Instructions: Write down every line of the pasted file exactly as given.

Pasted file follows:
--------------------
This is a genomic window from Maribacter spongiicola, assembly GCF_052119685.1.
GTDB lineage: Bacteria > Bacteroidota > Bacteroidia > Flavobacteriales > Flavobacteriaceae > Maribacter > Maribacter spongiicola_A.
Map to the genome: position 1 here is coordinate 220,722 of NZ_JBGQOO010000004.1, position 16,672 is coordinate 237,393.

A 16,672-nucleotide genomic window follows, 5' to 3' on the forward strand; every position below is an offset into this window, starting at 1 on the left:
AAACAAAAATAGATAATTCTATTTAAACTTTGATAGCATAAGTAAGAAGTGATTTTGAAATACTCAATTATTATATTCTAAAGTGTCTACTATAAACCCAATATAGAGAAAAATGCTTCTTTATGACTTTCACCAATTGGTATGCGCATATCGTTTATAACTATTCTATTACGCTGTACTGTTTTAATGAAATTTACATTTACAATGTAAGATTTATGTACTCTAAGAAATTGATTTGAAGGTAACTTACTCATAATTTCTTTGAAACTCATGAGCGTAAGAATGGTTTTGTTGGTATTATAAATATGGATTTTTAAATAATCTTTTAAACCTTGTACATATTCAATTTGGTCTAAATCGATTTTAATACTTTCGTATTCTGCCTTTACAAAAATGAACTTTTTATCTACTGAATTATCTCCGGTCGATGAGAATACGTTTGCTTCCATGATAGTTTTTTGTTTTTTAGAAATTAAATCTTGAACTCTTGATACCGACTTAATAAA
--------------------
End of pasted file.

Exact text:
This is a genomic window from Maribacter spongiicola, assembly GCF_052119685.1.
GTDB lineage: Bacteria > Bacteroidota > Bacteroidia > Flavobacteriales > Flavobacteriaceae > Maribacter > Maribacter spongiicola_A.
Map to the genome: position 1 here is coordinate 220,722 of NZ_JBGQOO010000004.1, position 16,672 is coordinate 237,393.

A 16,672-nucleotide genomic window follows, 5' to 3' on the forward strand; every position below is an offset into this window, starting at 1 on the left:
AAACAAAAATAGATAATTCTATTTAAACTTTGATAGCATAAGTAAGAAGTGATTTTGAAATACTCAATTATTATATTCTAAAGTGTCTACTATAAACCCAATATAGAGAAAAATGCTTCTTTATGACTTTCACCAATTGGTATGCGCATATCGTTTATAACTATTCTATTACGCTGTACTGTTTTAATGAAATTTACATTTACAATGTAAGATTTATGTACTCTAAGAAATTGATTTGAAGGTAACTTACTCATAATTTCTTTGAAACTCATGAGCGTAAGAATGGTTTTGTTGGTATTATAAATATGGATTTTTAAATAATCTTTTAAACCTTGTACATATTCAATTTGGTCTAAATCGATTTTAATACTTTCGTATTCTGCCTTTACAAAAATGAACTTTTTATCTACTGAATTATCTCCGGTCGATGAGAATACGTTTGCTTCCATGATAGTTTTTTGTTTTTTAGAAATTAAATCTTGAACTCTTGATACCGACTTAATAAA